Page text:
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Mexico after El Chapo: new generation fights for control of the cartel

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The wave of violence suggests if El Chapo had a plan for succession, it has fallen into chaos, turning Sinaloa into one of Mexicos most violent states

Engines revved, tires squealed and tail lights faded into the distance as an Audi raced a Mini Cooper down the street past apartment buildings and empty lots. The spectators boys in baseball caps, girls in short skirts lounged against their own luxury vehicles, drinking beer.

The drag races roared for more than an hour as darkness fell over Culiacn, but the neighbours never complained about noise, and the police never turned up to put an end to the fun.

No wonder: the racers were most probably the children of some of Mexicos most powerful crime bosses. Known collectively as narco-juniors, this generation of narcos has discarded the discretion of their elders, replacing it with conspicuous displays of wealth, violence and impunity.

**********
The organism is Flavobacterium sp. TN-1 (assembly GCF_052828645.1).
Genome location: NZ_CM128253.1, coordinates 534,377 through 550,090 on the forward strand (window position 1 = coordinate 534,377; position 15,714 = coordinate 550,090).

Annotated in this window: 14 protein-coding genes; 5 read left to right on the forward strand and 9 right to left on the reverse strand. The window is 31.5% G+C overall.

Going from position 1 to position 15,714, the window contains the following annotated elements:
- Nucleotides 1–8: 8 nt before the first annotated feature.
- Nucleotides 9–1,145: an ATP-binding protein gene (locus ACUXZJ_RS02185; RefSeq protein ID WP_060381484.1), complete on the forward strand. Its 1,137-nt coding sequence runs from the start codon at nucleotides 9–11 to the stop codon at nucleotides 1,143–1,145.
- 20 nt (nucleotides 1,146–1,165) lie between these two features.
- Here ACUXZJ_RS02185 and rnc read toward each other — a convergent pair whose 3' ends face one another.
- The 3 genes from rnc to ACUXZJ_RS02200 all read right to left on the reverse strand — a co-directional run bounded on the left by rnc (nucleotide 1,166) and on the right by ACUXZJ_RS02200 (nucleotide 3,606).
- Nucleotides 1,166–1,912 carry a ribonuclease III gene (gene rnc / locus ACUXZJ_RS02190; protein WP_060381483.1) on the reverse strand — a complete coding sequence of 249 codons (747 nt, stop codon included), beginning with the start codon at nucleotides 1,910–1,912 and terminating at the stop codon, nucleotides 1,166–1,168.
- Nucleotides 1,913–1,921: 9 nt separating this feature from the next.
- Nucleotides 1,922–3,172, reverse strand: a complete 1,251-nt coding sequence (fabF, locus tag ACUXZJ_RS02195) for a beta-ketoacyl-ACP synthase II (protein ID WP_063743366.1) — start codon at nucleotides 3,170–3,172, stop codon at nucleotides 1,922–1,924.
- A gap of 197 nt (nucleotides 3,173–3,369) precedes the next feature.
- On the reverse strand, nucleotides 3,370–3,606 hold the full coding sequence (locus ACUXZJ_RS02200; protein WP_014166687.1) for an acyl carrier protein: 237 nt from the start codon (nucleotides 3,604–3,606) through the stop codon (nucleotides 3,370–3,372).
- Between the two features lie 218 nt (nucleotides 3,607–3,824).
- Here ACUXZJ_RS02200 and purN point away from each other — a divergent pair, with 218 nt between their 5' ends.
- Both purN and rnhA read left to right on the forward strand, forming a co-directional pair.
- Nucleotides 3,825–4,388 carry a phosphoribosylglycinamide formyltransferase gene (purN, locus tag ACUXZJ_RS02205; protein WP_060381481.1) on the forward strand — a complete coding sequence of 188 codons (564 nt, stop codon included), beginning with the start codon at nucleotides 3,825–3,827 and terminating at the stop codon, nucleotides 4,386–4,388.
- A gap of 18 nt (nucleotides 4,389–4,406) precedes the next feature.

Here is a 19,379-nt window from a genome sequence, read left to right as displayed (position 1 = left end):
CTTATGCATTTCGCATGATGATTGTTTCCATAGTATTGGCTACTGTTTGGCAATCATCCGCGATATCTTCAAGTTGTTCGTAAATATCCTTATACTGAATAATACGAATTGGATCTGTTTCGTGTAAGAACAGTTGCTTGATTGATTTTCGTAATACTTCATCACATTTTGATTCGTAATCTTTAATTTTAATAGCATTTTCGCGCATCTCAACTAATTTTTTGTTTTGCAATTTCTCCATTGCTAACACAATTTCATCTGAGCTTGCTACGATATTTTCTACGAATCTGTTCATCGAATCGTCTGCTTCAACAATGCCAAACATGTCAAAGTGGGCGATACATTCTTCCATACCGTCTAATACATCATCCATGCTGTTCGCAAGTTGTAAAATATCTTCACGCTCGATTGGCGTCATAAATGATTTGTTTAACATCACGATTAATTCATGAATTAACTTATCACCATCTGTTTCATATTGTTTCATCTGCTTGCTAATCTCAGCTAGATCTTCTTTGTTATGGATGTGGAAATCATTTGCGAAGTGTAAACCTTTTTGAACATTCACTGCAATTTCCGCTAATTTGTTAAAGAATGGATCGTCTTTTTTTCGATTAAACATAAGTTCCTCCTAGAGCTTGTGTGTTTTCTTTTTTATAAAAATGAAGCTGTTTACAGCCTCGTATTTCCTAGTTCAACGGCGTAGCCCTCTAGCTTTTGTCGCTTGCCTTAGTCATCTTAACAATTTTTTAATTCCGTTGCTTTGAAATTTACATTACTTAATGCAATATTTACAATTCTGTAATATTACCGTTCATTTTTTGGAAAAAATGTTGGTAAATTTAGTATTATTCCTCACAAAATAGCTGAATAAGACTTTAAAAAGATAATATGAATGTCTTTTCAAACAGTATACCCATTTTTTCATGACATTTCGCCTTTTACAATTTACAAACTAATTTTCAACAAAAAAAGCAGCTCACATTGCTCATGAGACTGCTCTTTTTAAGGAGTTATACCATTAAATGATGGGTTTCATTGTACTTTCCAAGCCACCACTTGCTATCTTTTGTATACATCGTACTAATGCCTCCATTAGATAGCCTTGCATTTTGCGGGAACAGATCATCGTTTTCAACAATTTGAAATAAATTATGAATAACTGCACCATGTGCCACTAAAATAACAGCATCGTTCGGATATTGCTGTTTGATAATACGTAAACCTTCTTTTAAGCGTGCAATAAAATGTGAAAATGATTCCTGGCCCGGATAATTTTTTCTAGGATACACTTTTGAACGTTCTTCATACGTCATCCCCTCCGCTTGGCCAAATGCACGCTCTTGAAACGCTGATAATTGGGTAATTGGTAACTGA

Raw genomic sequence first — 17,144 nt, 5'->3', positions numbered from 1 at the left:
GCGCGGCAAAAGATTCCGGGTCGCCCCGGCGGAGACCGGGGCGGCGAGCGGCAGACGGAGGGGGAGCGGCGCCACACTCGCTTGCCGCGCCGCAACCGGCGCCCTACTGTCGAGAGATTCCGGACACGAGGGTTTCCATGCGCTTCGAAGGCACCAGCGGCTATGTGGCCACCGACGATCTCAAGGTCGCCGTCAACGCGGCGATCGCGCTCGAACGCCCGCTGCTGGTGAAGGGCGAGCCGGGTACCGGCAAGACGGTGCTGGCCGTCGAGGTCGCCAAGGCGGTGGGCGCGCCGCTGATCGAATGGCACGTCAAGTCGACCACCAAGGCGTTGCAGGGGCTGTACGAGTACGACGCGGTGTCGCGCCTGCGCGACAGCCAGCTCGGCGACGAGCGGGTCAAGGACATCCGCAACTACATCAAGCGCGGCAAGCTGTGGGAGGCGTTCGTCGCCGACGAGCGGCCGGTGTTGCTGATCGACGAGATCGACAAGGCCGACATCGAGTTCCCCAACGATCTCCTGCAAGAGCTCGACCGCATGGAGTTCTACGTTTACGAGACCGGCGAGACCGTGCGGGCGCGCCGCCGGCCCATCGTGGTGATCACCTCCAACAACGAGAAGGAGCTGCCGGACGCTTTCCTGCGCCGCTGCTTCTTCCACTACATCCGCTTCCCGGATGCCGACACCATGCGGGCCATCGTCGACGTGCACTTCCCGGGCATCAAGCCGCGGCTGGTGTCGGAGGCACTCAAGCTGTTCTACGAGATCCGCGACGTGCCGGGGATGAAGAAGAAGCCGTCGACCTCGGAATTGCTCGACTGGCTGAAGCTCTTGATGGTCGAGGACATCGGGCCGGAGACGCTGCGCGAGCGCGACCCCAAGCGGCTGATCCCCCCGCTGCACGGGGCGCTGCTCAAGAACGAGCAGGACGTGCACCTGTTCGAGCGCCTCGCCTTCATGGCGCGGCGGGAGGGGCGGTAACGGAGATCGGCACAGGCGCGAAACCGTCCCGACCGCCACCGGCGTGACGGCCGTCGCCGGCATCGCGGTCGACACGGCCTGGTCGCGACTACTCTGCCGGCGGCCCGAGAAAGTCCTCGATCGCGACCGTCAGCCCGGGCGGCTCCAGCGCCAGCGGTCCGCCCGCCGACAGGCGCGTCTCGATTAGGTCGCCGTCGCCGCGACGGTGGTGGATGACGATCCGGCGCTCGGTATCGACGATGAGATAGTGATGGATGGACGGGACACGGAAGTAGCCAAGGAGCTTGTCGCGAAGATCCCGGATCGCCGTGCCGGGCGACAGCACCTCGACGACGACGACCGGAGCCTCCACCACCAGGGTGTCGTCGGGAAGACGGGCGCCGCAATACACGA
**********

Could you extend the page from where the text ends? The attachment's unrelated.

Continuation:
And it is a generation that is now on the frontlines of a violent struggle for control of the Sinaloa cartel, which has been sunk into a war of succession since the capture and extradition to the US of Joaqun El Chapo Guzmn.

The generational change has started and it seems like the process is not going so well, said Adrin Lpez, editor of the Sinaloa newspaper Noroeste. And with El Chapo sitting in a US prison, theres no longer anyone to referee the disputes between them.

The disputes have turned Sinaloa a long sliver of pine-clad mountains and Pacific coast beaches into one of Mexicos most violent states in 2017. But the shockwaves have been felt across the country.

This week, a former policeman once described as Guzmns right-hand man was arrested in Mexico City, after reportedly clashing with El Chapos sons.

Federal officials say Dmaso Lpez Nez who once helped El Chapos escape from prison had sought to partner with the upstart Jalisco New Generation cartel, which has disputed Sinaloa cartel territories up and down the Pacific coast.

Ivan
Ivan Archivaldo Guzmn Salazar Photograph: Handout

Lpezs war with Guzmns sons Ivn Archivaldo Guzmn Salazar and Jess Alfredo Guzmn Salazar, known collectively as Los Chapitos is believed to be behind a wave of violence in Sinaloa and Baja California Sur.

El Chapo was born in the rugged mountains of the Sierra Madre, where he grew up in abject poverty before becoming one of the most powerful figures in the Sinaloa cartel.

Those mountains were his unquestioned fiefdom, but with Guzmn locked up in a New York high-security unit, rival crime groups are now making brazen incursions.